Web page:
HP 16500C Hard Drive Notes
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The HP 16500C has a very interesting HDD. It is MS-Dos
Fat16, with some twists.
1) They are byte-swapped meaning every byte has to be swapped before
reading/writing on a intel machine (and any Linux machine)
2) The bytes per sector is set to 32768 (for the 1.6G hdd).
3) There is no partiton table. Instead, the drive appears as a single
There is hope, however. Here is how you can extract and save the data.
This all happens on a Linux box. Sorry, windows users, get a real OS.
Introduction to Linux
On Windows you have C: D: until you run out of drive letters, and
I don't know what the raw device access looks like. Not even sure a
non-developer can access it.
On Linux, which is a form a Unix, life is much easier for these sorts
of things. Free compilers, free source code, and best of all an OS that
makes sense and isn't out to take over the world.
Drives are mounted somewhere on the file system, and the mother of them
all is root, accessed with a /. Just change C: to / and you've
got a good start. Since they are not drive letters anymore, how
do you find your drives and use them? Well, they are all mounted
under root. Many Linux systems choose to mount removable media
under /media, and some will show up under /media/Lexar128M or some
other name. The F: drive (or whatever Windows chose to call it)
is equivalent to /media/Lexar128M.
One more thing, Linux is case sensitive, so Help
and help are not the same.
The other wonderful thing about Linux is that you can access a disk
image (i.e. a file that contains all the bytes from your hard drive).
This includes iso images, floppy images, etc. -- Even if Linux doesn't
One further cool idea that Unix has is that everything is a file. You
want to print to a screen? It's a file. You want to write to your
monitor? It's a file. You want to write to your hard drive? You guessed
it, file. Everything is done with open, read, write, close, and
just for those cases you want to circumvent anything, there's ioctl.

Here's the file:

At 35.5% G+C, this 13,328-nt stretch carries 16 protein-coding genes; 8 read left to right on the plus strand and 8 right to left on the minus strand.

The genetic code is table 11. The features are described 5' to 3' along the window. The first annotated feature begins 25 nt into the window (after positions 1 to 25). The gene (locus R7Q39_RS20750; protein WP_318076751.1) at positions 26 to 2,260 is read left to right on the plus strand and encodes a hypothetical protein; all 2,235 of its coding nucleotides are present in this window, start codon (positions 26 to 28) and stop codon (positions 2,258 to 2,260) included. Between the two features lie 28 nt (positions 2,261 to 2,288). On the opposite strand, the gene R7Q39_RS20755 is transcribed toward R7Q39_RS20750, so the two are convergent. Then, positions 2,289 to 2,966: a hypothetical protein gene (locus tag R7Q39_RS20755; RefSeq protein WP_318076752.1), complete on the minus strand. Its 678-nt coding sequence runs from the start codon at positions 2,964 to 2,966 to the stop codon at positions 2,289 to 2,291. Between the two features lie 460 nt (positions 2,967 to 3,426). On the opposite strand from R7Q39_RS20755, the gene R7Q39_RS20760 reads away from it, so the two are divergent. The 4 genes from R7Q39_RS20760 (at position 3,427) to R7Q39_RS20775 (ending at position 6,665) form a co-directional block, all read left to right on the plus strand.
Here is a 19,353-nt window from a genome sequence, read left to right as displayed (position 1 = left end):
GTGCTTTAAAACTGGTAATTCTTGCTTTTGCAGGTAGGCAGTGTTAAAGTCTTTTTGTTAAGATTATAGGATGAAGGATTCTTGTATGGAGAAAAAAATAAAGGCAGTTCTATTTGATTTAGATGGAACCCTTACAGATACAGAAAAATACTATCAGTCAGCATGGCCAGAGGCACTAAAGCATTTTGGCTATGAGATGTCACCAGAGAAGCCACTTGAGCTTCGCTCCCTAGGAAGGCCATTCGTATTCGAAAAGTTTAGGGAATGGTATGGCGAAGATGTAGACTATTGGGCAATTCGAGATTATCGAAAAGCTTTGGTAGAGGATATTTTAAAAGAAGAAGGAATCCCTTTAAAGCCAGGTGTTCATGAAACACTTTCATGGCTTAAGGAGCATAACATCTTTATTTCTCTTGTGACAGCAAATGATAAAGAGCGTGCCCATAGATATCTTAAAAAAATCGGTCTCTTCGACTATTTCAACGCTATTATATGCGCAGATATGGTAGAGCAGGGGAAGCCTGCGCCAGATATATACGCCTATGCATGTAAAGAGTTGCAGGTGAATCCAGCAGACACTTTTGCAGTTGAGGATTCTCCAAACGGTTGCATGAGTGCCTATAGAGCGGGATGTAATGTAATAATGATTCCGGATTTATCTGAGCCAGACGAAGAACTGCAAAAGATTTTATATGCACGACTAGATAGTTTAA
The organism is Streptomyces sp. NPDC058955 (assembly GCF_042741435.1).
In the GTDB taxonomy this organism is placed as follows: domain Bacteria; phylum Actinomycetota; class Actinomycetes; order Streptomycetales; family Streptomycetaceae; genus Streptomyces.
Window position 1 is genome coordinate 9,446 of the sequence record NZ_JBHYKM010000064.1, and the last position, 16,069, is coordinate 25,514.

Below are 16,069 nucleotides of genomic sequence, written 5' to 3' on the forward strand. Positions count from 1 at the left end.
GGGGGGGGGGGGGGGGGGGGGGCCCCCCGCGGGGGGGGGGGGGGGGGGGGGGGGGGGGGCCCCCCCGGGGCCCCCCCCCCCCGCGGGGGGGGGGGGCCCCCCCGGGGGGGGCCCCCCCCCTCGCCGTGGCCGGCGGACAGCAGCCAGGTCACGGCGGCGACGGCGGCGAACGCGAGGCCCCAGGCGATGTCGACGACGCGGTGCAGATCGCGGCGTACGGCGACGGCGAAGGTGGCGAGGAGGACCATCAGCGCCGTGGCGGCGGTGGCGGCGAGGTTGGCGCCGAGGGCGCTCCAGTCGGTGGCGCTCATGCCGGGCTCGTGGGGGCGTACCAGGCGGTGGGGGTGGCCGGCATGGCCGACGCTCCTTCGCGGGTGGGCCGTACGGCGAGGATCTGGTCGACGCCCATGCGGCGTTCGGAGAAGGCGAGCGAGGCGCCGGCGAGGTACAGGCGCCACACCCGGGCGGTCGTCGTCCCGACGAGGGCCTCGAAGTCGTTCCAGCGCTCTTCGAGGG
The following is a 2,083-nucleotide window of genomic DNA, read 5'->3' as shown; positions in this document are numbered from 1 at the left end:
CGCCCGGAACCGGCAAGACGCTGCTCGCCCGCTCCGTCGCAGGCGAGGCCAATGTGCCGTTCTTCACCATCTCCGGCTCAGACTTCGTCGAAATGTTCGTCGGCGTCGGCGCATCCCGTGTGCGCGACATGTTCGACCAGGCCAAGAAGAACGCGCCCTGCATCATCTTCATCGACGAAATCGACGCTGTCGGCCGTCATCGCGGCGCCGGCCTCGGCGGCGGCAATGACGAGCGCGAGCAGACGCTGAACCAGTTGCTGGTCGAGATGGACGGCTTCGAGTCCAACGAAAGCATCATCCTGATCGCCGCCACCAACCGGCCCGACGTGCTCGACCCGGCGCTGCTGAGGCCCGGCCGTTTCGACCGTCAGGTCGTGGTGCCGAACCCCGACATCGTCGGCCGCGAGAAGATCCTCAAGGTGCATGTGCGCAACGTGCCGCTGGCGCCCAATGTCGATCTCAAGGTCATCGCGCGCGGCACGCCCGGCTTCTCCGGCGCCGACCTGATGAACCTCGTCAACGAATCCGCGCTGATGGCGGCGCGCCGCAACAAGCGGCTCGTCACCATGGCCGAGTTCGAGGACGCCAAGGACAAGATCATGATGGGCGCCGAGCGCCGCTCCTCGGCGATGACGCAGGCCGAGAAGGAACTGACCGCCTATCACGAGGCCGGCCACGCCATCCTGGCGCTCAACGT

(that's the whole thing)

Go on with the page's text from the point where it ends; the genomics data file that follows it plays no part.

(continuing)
On Linux there is something called a loopback device, and it allows you
to present a file as a block device (which is what hard drives are).
You can do all kinds of horrible things to the block device but not
actually write any data to the hard drive. It also allows you to save
your drive so if you completly screw it up you can get it back.
The raw disk devices are either hdx or sdx, where x is replaced by a
consecutive run of letters (sorta like Windows), however the drive is
accesed in a logical manner.
Let's use sdb as an example. /dev/sdb is the whole drive. /dev/sdb1 is
the first partition and so on. In Windows you would never have access
Dump the Hard Drive
This section assumes you have and IDE adapter and/or a CF to IDE
adapter if you are using a compact flash - and more importantly, know
how to hook it up properly.
There is a nice utility called dd (dump data, I believe) and that's
what it does (dumps data, that is).
First, dd the data from the device while byte swapping it:
If you want to create a backup copy of your drive, use this:
dd the data from the device while byte swapping it: dd
if=/dev/sdb of=hp16500bs.img conv=swab
- Remove the current Linux fat drivers (called modules). This means
you will have to unmount all file systems using FAT: sudo rmmod vfat fat
- Modify the Linux fat driver found in fs/fat/inode.c in the Linux
source, or use my build. That's a separate discussion for another page (Look Here).
- Install the driver (covered in 3): sudo insmod fat; sudo insmod vfat
- Create the mount point: mkdir
- Mount the driver: sudo
mount -o loop p16500bs.img hp.
- Make the destination directory: mkdir hp.sav
- Copy the files from the image: cp -r hp/* hp.sav
- Unmount the drive: sudo
dd if=/dev/sdb of=hp16500bs.img